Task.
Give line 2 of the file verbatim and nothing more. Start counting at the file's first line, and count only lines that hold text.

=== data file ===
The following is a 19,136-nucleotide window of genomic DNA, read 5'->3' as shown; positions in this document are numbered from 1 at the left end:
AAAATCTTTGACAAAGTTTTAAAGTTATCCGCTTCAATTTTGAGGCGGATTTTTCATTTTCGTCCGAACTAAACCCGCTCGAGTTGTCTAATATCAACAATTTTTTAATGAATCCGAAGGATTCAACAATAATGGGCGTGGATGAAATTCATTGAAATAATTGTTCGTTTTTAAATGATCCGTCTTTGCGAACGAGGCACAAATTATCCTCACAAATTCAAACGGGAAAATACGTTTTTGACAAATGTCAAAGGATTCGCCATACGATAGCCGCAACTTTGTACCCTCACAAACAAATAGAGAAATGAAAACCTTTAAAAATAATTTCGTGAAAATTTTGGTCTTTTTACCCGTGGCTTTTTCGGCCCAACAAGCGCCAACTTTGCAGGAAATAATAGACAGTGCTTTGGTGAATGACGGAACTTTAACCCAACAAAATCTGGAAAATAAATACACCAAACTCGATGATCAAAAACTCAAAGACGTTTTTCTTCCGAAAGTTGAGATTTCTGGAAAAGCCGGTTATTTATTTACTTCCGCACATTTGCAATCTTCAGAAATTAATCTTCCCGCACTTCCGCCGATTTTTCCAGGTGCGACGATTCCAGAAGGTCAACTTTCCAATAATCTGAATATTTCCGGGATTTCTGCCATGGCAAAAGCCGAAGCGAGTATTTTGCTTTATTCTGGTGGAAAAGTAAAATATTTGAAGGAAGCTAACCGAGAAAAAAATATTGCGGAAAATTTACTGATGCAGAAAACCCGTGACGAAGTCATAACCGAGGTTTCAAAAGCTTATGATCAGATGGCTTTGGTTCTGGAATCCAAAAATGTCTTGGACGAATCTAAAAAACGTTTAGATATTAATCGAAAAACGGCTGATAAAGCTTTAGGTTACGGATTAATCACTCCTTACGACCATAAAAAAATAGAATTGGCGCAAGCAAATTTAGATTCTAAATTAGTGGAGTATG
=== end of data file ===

AAAATCTTTGACAAAGTTTTAAAGTTATCCGCTTCAATTTTGAGGCGGATTTTTCATTTTCGTCCGAACTAAACCCGCTCGAGTTGTCTAATATCAACAATTTTTTAATGAATCCGAAGGATTCAACAATAATGGGCGTGGATGAAATTCATTGAAATAATTGTTCGTTTTTAAATGATCCGTCTTTGCGAACGAGGCACAAATTATCCTCACAAATTCAAACGGGAAAATACGTTTTTGACAAATGTCAAAGGATTCGCCATACGATAGCCGCAACTTTGTACCCTCACAAACAAATAGAGAAATGAAAACCTTTAAAAATAATTTCGTGAAAATTTTGGTCTTTTTACCCGTGGCTTTTTCGGCCCAACAAGCGCCAACTTTGCAGGAAATAATAGACAGTGCTTTGGTGAATGACGGAACTTTAACCCAACAAAATCTGGAAAATAAATACACCAAACTCGATGATCAAAAACTCAAAGACGTTTTTCTTCCGAAAGTTGAGATTTCTGGAAAAGCCGGTTATTTATTTACTTCCGCACATTTGCAATCTTCAGAAATTAATCTTCCCGCACTTCCGCCGATTTTTCCAGGTGCGACGATTCCAGAAGGTCAACTTTCCAATAATCTGAATATTTCCGGGATTTCTGCCATGGCAAAAGCCGAAGCGAGTATTTTGCTTTATTCTGGTGGAAAAGTAAAATATTTGAAGGAAGCTAACCGAGAAAAAAATATTGCGGAAAATTTACTGATGCAGAAAACCCGTGACGAAGTCATAACCGAGGTTTCAAAAGCTTATGATCAGATGGCTTTGGTTCTGGAATCCAAAAATGTCTTGGACGAATCTAAAAAACGTTTAGATATTAATCGAAAAACGGCTGATAAAGCTTTAGGTTACGGATTAATCACTCCTTACGACCATAAAAAAATAGAATTGGCGCAAGCAAATTTAGATTCTAAATTAGTGGAGTATG